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The Benham Rail Trail—also known as the Benham Walking Trail and Coal Miners Walking Trail—runs east to west across the small town of Benham on a former railroad corridor. The line, which was abandoned by CSX in 1996, was built in 1911 to serve the then flourishing coal mining industry in Benham, Cumberland and Lynch.
Benham and Lynch were both company towns developed by the International Harvester Company and U.S. Coal and Coke Company (a subsidiary of U.S. Steel), respectively, to serve the thousands of workers in what was then the largest coal camp in the world. Many of the original company houses, stores and other facilities are still standing, including the impressive Coal Miners Memorial Theater from 1923.
The Benham Rail Trail runs on a crushed stone surface near many reminders of the area’s extensive industrial history, including the Kentucky Coal Mining Museum and Coal Miners Memorial Park. The latter features a statue and memorial wall honoring coal miners, as well as a red CSX caboose painted in Louisville and Nashville Railroad (CSX’s predecessor in the region) titles.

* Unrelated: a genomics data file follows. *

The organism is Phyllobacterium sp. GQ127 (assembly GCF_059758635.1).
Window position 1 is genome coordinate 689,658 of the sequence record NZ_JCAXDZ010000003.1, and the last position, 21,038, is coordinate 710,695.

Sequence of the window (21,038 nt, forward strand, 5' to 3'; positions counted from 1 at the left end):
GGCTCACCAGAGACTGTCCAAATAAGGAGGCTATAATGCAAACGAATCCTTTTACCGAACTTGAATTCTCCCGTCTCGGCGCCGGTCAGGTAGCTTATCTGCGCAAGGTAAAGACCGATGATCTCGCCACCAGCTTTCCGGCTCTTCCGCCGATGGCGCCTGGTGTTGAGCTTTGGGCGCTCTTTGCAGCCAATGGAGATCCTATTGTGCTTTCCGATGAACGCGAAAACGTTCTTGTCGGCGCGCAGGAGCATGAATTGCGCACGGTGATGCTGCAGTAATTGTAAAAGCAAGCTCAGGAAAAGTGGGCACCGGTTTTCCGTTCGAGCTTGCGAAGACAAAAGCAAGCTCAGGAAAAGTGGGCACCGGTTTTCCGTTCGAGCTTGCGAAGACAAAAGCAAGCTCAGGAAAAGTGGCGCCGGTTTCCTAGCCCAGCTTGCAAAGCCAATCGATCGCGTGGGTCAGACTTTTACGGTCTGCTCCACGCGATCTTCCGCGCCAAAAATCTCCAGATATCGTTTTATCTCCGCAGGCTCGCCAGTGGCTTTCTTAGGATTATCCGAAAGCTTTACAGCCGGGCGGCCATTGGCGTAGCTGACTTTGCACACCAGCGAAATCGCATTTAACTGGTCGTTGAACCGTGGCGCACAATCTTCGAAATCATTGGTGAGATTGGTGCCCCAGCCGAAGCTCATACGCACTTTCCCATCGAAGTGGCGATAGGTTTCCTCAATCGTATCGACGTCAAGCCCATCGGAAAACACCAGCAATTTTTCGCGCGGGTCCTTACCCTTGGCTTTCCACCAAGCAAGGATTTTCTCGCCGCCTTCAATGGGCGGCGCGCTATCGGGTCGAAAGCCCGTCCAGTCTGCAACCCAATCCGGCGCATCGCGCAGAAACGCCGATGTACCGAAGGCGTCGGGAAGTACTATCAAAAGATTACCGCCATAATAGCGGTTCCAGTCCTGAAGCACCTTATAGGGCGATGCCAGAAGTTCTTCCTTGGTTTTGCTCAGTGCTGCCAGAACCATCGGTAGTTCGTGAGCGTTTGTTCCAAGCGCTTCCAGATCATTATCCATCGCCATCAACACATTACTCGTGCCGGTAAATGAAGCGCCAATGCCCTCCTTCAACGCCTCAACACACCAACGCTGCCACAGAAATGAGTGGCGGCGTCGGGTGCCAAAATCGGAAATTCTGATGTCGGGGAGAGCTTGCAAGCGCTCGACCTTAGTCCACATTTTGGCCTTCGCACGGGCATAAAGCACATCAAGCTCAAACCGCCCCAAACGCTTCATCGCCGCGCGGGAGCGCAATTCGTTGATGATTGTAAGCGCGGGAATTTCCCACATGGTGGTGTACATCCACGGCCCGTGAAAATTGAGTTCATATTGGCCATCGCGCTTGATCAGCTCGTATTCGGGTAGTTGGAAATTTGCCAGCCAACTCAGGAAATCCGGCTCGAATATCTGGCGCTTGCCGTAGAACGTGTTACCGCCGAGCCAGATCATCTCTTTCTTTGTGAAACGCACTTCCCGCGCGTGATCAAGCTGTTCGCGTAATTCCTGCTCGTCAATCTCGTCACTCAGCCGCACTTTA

Eventually, the Benham Rail Trail will be extended on the abandoned rail bed west to the older city of Cumberland and east to Lynch. In addition to providing a crucial off-road link between the three communities, the trail will also establish a direct connection between the Kentucky Coal Mining Museum in Benham and Portal 31, the underground coal mine tour operated by the museum in Lynch.
Benham is centered on State Route 160 in Kentucky’s Appalachia region. Parking is available at a couple of locations along Main Street, Depot Avenue and Kentucky Avenue.
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